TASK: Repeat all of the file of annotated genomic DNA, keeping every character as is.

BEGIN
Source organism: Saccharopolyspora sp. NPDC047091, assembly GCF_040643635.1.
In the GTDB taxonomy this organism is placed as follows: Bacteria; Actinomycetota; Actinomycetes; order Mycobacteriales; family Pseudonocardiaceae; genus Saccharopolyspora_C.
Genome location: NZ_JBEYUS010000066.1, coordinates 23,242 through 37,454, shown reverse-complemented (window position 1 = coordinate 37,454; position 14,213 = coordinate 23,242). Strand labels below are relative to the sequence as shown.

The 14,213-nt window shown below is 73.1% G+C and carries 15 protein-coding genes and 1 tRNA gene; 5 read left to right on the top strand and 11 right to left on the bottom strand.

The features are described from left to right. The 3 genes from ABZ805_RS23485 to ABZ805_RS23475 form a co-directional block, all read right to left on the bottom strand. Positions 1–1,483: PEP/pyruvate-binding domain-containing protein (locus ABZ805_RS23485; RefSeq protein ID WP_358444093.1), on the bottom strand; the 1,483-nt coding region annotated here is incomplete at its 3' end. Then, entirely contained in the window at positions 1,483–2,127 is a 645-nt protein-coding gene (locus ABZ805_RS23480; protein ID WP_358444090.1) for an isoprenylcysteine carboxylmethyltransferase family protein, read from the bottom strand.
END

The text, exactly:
Source organism: Saccharopolyspora sp. NPDC047091, assembly GCF_040643635.1.
In the GTDB taxonomy this organism is placed as follows: Bacteria; Actinomycetota; Actinomycetes; order Mycobacteriales; family Pseudonocardiaceae; genus Saccharopolyspora_C.
Genome location: NZ_JBEYUS010000066.1, coordinates 23,242 through 37,454, shown reverse-complemented (window position 1 = coordinate 37,454; position 14,213 = coordinate 23,242). Strand labels below are relative to the sequence as shown.

The 14,213-nt window shown below is 73.1% G+C and carries 15 protein-coding genes and 1 tRNA gene; 5 read left to right on the top strand and 11 right to left on the bottom strand.

The features are described from left to right. The 3 genes from ABZ805_RS23485 to ABZ805_RS23475 form a co-directional block, all read right to left on the bottom strand. Positions 1–1,483: PEP/pyruvate-binding domain-containing protein (locus ABZ805_RS23485; RefSeq protein ID WP_358444093.1), on the bottom strand; the 1,483-nt coding region annotated here is incomplete at its 3' end. Then, entirely contained in the window at positions 1,483–2,127 is a 645-nt protein-coding gene (locus ABZ805_RS23480; protein ID WP_358444090.1) for an isoprenylcysteine carboxylmethyltransferase family protein, read from the bottom strand.